Terroirist Tuesday: Terroirs & Signatures de Bourgogne 2014

 Welcome to binNotes’ Terroirist Tuesday.Today’s Topic:  Terroirs & Signatures de Bourgogne 2014

by L.M. Archer, FWS

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binNotes recently braved the omni-present Seattle rain to bask in the warm glow of  BIVB’s Terroirs & Signatures de Bourgogne Trade Tasting at UrbanFeast | The Foundry.

I had to blink. Twice. At the event entrance stood none other than ‘Le Renard de Bourgogne,’ Jean-Pierre Renard, legendary BIVB instructor par excellence of the French Wine Society 2013 Bourgogne Master Level Immersion Program. The man forgets more about Burgundy by breakfast than most people hope to know about the region in a lifetime. Shock and introductions aside,  I quickly asked Jean-Pierre for a quick synopsis of the way to maneuver through the event.

His recommendation: complete a nearby series of four tastings at each of four tables, culminating in a blind tasting of four wines, one from each table.  Jean-Pierre also mentioned something about filling out a blind tasting ballot form at the end for a chance to win a prize…but I was too busy enjoying the exceptional Regional, Village, Premier and Grand Crus tastings to take note, or notes. Oh, well. Bon chance to the winner.

An old axiom about Burgundy’s wines goes: It’s all about the terroir. And the producer.  Beyond the blind tasting beamed the bright lights of the trade tasting tables. Here, twenty-five Burgundy producers poured their best 2011 and 2012 vintages, each designed to showcase the ‘terroirs’ and ‘signatures’ of Burgundy. Some other vintages gamboled among the newer ones. Interestingly, most of the wine makers with whom I spoke espouse organic farming, and others investing in upgrades to biodynamic farming.

In binNotes’ opinion, three (3) producers surpassed the others at this event with their panache, passion and precision. These three included:

I. Bertrand Ody of M. Joseph Burrier | Château de Beauregard

Wines tasted:

1. Mâcon-Fuissé, 2012 – J. Burrier (Regional wine. 80% stainless/20% oak.)

2. Saint-Véran, En Faux, 2011, Château de Beauregard (80% stainless/20% oak.)

3. Pouilly-Fuissé, 2012, Château de Beauregard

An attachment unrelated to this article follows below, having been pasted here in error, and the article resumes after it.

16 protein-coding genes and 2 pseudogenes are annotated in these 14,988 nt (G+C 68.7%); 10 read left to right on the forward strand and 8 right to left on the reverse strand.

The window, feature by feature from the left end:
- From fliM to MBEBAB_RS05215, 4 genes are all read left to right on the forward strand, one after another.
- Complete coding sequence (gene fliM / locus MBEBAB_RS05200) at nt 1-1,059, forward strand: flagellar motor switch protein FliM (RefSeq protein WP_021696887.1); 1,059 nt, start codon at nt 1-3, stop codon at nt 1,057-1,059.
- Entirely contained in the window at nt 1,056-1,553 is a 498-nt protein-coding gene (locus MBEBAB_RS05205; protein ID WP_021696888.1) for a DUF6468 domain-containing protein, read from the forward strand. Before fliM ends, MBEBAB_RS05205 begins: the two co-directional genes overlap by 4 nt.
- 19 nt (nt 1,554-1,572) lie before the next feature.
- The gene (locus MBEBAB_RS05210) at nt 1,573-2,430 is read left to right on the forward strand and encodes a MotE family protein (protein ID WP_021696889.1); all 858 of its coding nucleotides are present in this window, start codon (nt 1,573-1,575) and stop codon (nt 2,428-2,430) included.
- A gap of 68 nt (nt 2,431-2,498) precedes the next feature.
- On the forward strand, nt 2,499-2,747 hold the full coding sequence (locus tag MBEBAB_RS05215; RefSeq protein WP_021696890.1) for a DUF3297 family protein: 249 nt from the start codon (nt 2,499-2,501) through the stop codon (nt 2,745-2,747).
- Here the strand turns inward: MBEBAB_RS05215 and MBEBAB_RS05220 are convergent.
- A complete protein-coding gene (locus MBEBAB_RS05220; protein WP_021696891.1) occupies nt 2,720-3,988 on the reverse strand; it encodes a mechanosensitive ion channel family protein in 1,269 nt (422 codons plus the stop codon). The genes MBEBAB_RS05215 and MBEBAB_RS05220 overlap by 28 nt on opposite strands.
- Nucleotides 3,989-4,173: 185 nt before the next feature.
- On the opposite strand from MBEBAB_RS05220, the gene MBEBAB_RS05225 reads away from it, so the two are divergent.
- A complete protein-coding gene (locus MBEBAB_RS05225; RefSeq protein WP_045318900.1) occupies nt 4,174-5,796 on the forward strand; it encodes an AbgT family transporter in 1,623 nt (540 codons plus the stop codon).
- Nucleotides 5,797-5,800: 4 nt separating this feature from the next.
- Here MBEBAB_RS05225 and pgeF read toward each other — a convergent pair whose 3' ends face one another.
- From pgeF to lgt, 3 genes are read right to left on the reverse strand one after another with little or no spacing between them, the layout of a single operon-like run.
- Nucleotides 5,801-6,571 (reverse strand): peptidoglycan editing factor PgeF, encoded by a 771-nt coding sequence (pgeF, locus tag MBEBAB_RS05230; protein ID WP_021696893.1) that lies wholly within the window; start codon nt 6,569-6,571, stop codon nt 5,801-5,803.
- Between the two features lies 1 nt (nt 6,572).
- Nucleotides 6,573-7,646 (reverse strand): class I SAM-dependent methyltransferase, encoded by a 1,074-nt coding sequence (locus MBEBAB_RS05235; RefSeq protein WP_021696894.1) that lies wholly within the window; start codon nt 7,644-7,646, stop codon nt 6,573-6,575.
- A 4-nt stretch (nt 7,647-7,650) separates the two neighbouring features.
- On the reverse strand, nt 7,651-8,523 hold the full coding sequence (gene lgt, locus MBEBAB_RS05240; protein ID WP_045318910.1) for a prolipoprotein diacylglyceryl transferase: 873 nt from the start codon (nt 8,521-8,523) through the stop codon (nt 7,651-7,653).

4. Pouilly-Fuissé, Vers Cras, 2010, Château de Beauregard (11 mos. oak/30 new.)

5. Pouilly-Fuissé, Vignes Blanches, 2009, Château de Beauregard (11 mos. oak/30 new.)

6. Pouilly-Fuissé, Grand Beauregard, 2008, Château de Beauregard

Impressions: These wines pour fresh, clean, pristine. A discreet but discernible difference between the oaked Ch. de Beauregard and the 80% stainless regional and village wines. I found the oak protocols impart varying hints of almond to the wine. NOTE: The owner produces 20,000 cs/yr. and sells 50% of his wines to restaurants in France.)

II. Mdm. Anne Parent of Domaine Parent.

Wines Tasted:

1. Corton Grand Cru, 2011. Delicate. Parcel is midslope limestone.

2. Monthélie, 2011 –  Herbacious.

3. Pommard 1er Cru, Les Poutures, 2011. Mdm. Parent calls this ‘The Skater.’ Lively.

4. Pommard 1er Cru, Les Chaponnières, 2011. Red clay, spice, 75 yr. old vines. A wine of power and intensity.

5. Pommard 1er Cru, Les Epenots, 2011. Up for Grand Cru status. Considered one of Pommard’s two greatest 1er Crus (The other: Les Rugiens, also up for Grand Cru status.)

6. Ladoix 1er Cru, La Corvée, 2011.  The soils here transition from Côte de Nuits to Côte de Beaune.

BONUS: Pommard 1er Cru, Les Epenots, 2002, Magnum. Those infamous Pommard  tannins let loose a bit.

Impressions: Don’t mess with Madame Anne Parent, or her wines.  Unflinching. Uncompromising. A force of nature. (NOTE: See video below for more on Mdm. Anne Parent and her influential role in Pommard’s bid for Grand Cru status.)

III. Romain Taupenot of Domaine Taupenot-Merme.

Wine tasted:

1. Gevrey-Chambertin, 2011. Napoleon’s favorite wine for a reason.

2. Gevrey-Chambertin 1er Cru, Bel Air, 2011. Great 1er cru real estate in the higher slopes above Clos de Bèze.

3. Nuits-Saint-Georges 1er Cru, 2011. Considered one of two top 1er Crus in Nuits-Saint-Georges (the other is Les Vaucrains.)

4. Corton Rognet Grand Cru, 2011. On the Aloxe-Corton side of Ladoix.

5. Mazoyeres-Chambertin Grand Cru, 2011. Often labeled as Charmes-Chambertin; some say possesses less finesse than Charmes-Chambertin. I found no such issues with this wine.

BONUS: Charmes-Chambertin Grand Cru, 1998. (Served on 1st Class United Emirate.) A wine worthy of its designation. Charming.

Impressions: Discretion, elegance, finesse. Pale robe, delicate aromas, silky tannins, lingering finish. Again, indicative of how the wine and wine maker mirror one another’s temperament.

Event complete, I felt like Cinderella at the end of the ball, except my coach was a SmartCar, not a pumpkin. And instead of a glass slipper, I had only a wine glass to recall the magic of Burgundy.


The  formidable Mdm. Anne Parent expounds upon Pommard’s Grand Cru efforts:

Video: Courtesy http://www.bergmans-bourgogne.com

 Parlez-vous français? Écouter ici pour Jean-Pierre Renard, virtuose dégustateur and ‘Le papa de ProDégustation®:



Bertrand Ody, Maison Joseph Burrier | Chateau de Beauregard

Mdm. Anne Parent, Domaine Parent

Romain Taupenot, Domaine Taupenot-Merme

Le Renard de Bourgogne


NOTE:  For those of you trying to access binNotes guest blog for The Good Life France  –  it goes live tomorrow –  I’ll post the link as soon as it’s up!

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Copyrighted 2012-2014. All rights reserved. All images ©2014 Courtesy the author.

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